The episode closes with a soliloquy about “choice” and the revelation that she was relieved to discover the corpse of her drunken, abusive father. “Finding him dead, it meant we were safe,” she said. Just the way a dead baby means Susie and Johnny are “safe,” presumably.
Thus did Hollywood try to stuff its opposition to parental consent laws down the nation’s collective throat, with a series of devices as tired as the rest of the series. The most sympathetic, angelic child will land on skid row if heartless, theocratic laws are enforced. Grace is a crusader and rescuer, trying to save her brother from a vicious mob boss who wants to kill him and a 14-year-old girl.
Only Brett seems to grasp the situation when he tells Grace, “You’re a bad influence.” Smiling suggestively, he said, “You’ll make it up to me.”
But who will make up 60 lost minutes to the viewer?
The episode might have one beneficial side effect its writers did not intend: It exposes the lies of Planned Parenthood and other pro-abortion organizations that vouch for the safety of “outercourse.”
Planned Parenthood – which has a vested interest in getting adolescents sexually active as early as possible – calls outercourse “safe, effective, and convenient,” as well as “a great method of birth control” that “has no side effects.” Four stars! To make the practice of near-sex more accessible yet, the website has a how-to section.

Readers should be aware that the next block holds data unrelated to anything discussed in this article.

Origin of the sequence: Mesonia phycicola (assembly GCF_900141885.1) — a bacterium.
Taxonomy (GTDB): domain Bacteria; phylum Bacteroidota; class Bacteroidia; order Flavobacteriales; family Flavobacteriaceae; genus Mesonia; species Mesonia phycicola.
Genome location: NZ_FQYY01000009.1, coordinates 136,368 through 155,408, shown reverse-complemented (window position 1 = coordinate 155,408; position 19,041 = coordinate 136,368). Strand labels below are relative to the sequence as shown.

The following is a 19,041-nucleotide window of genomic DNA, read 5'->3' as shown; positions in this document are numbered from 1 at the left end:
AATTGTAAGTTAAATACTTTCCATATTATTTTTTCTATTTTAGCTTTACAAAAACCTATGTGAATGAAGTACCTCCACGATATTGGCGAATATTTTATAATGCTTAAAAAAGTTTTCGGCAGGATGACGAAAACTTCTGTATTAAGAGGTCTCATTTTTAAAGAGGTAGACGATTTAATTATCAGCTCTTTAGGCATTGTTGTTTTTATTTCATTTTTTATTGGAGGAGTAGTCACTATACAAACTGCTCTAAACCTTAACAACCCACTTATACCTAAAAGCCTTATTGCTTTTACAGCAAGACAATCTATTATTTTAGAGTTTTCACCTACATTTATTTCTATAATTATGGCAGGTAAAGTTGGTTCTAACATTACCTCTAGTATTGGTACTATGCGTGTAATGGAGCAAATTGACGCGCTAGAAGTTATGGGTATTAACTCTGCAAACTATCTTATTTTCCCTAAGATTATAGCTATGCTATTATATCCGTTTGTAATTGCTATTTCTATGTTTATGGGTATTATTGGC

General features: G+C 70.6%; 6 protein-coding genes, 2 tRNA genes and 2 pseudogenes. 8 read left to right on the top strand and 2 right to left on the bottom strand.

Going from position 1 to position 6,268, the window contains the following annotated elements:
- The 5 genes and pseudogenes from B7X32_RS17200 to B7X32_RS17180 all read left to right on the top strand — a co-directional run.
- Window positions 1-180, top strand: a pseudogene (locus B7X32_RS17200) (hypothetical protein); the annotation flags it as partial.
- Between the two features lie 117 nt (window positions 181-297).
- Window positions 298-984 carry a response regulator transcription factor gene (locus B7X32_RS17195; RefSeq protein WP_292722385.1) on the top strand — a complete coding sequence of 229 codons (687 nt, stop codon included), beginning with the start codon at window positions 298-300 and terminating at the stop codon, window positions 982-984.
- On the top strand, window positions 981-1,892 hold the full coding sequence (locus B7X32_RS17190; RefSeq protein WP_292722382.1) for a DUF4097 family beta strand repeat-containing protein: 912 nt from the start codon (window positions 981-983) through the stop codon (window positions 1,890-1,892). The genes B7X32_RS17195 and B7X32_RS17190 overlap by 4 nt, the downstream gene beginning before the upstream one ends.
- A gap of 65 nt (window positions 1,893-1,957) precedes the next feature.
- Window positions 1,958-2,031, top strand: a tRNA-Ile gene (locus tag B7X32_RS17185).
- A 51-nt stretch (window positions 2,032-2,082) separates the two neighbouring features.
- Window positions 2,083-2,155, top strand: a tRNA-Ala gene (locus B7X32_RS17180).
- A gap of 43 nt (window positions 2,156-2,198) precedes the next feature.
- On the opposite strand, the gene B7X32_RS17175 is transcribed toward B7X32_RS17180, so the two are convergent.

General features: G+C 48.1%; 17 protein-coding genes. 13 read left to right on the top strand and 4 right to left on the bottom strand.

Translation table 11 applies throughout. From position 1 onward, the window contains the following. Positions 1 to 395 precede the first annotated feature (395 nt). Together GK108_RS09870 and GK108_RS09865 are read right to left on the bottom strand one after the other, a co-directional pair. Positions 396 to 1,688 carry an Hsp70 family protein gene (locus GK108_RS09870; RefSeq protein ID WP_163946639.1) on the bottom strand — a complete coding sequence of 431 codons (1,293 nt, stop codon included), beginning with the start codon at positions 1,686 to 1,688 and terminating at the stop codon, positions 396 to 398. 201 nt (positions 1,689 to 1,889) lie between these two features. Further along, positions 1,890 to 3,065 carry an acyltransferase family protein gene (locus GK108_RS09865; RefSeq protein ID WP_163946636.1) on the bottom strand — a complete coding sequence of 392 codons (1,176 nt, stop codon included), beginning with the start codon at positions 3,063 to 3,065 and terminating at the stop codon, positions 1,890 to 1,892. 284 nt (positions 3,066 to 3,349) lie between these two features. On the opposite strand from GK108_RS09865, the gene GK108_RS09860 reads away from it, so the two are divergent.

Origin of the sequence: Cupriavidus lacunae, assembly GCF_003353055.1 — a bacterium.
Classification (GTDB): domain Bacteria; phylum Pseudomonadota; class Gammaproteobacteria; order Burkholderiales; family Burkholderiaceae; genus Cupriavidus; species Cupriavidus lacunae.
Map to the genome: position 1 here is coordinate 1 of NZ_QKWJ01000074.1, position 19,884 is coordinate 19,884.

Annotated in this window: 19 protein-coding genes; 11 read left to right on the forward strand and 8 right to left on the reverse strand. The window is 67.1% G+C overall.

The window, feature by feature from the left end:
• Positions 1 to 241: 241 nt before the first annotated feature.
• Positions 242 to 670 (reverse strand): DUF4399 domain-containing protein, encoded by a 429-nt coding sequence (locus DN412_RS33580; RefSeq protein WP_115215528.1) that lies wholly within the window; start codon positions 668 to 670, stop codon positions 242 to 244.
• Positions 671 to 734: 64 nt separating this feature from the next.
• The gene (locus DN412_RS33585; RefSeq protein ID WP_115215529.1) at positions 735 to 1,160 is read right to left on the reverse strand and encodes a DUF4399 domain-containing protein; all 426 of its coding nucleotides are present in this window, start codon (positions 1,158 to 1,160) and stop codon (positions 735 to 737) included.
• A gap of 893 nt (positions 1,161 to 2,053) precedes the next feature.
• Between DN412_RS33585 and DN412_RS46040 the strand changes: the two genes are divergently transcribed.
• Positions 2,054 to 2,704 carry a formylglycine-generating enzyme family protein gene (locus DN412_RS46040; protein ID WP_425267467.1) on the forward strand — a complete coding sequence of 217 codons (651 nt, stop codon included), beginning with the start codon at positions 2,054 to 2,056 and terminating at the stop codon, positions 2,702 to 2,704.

The Association of Reproductive Health Professionals presents outercourse as virtually the equivalent of abstinence. “Both abstinence and outercourse are free, always available, and have no side effects,” the ARHP lies. “To prevent pregnancy and [sexually transmitted diseases], you must use abstinence or outercourse all of the time.”
The ARHP’s contention-by-silence that herpes or HPV cannot be transmitted through genital contact is novel, to say the least.
Both websites recount that bodily fluids may be exchanged during the process, carrying a reduced chance of pregnancy or infection, but both drown this significant qualification out with misleading, blanket statements like those above.
The episode’s saving, well, grace may be that it helped young people realize Planned Parenthood and the abortion lobby are shameless liars. While Spiro said in an interview that her character possesses a certain “godliness,” this is not what she meant.
The show’s clumsy pro-abortion propaganda is but one of the numerous failings, coincidentally the one largely overlooked by critics. TV.com notes, “Grace comes off as a rather unlikeable hypocrite.” The Los Angeles Times calls the program “uncomfortable to watch.” Perhaps the best line belongs to Gail Pennington of the St. Louis Post-Dispatch, who wrote, “‘The Mob Doctor’ is going to have to get lots better to be mediocre…it would take The Godfather to pull me back in.”
Even the series’ co-creator, Josh Berman admitted, “It almost sounds like we’re just trying to…marry two formulas to create one new formula.”
Lucky for him the only place more disconnected from reality than The Mob Boss is Hollywood, where Berman – who has a track record of failure for Fox – will doubtless be rewarded with more opportunities to lecture and bore the public.
This series should swim with the fishes.
This article originally appeared on TheRightsWriter.com and is reprinted with permission.